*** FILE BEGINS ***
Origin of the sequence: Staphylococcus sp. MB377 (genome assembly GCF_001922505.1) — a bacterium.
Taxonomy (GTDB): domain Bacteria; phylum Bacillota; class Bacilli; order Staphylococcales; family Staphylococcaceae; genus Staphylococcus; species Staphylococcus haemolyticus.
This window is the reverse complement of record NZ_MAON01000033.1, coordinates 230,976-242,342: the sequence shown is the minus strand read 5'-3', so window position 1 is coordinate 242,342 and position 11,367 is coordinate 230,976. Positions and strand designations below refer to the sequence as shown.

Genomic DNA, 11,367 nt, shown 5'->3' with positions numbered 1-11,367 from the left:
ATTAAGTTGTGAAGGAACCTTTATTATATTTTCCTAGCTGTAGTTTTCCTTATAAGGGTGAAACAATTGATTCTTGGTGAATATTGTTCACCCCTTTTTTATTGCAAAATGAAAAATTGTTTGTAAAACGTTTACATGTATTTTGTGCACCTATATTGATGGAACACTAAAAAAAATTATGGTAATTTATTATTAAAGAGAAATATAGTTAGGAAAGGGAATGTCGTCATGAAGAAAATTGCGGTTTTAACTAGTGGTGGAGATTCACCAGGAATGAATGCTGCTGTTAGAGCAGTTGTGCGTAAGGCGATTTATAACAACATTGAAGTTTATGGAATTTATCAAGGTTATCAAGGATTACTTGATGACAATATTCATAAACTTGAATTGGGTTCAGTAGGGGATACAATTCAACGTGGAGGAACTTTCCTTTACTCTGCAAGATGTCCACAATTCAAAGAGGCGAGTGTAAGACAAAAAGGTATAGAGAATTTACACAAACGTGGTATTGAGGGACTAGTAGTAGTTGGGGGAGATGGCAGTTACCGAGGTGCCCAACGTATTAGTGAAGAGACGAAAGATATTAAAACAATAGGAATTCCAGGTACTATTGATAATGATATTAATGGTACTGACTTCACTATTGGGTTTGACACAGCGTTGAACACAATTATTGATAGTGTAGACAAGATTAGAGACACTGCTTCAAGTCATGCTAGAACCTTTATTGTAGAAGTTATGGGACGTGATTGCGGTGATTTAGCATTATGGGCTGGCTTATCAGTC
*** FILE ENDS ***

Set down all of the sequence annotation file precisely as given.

Origin of the sequence: Staphylococcus sp. MB377 (genome assembly GCF_001922505.1) — a bacterium.
Taxonomy (GTDB): domain Bacteria; phylum Bacillota; class Bacilli; order Staphylococcales; family Staphylococcaceae; genus Staphylococcus; species Staphylococcus haemolyticus.
This window is the reverse complement of record NZ_MAON01000033.1, coordinates 230,976-242,342: the sequence shown is the minus strand read 5'-3', so window position 1 is coordinate 242,342 and position 11,367 is coordinate 230,976. Positions and strand designations below refer to the sequence as shown.

Genomic DNA, 11,367 nt, shown 5'->3' with positions numbered 1-11,367 from the left:
ATTAAGTTGTGAAGGAACCTTTATTATATTTTCCTAGCTGTAGTTTTCCTTATAAGGGTGAAACAATTGATTCTTGGTGAATATTGTTCACCCCTTTTTTATTGCAAAATGAAAAATTGTTTGTAAAACGTTTACATGTATTTTGTGCACCTATATTGATGGAACACTAAAAAAAATTATGGTAATTTATTATTAAAGAGAAATATAGTTAGGAAAGGGAATGTCGTCATGAAGAAAATTGCGGTTTTAACTAGTGGTGGAGATTCACCAGGAATGAATGCTGCTGTTAGAGCAGTTGTGCGTAAGGCGATTTATAACAACATTGAAGTTTATGGAATTTATCAAGGTTATCAAGGATTACTTGATGACAATATTCATAAACTTGAATTGGGTTCAGTAGGGGATACAATTCAACGTGGAGGAACTTTCCTTTACTCTGCAAGATGTCCACAATTCAAAGAGGCGAGTGTAAGACAAAAAGGTATAGAGAATTTACACAAACGTGGTATTGAGGGACTAGTAGTAGTTGGGGGAGATGGCAGTTACCGAGGTGCCCAACGTATTAGTGAAGAGACGAAAGATATTAAAACAATAGGAATTCCAGGTACTATTGATAATGATATTAATGGTACTGACTTCACTATTGGGTTTGACACAGCGTTGAACACAATTATTGATAGTGTAGACAAGATTAGAGACACTGCTTCAAGTCATGCTAGAACCTTTATTGTAGAAGTTATGGGACGTGATTGCGGTGATTTAGCATTATGGGCTGGCTTATCAGTC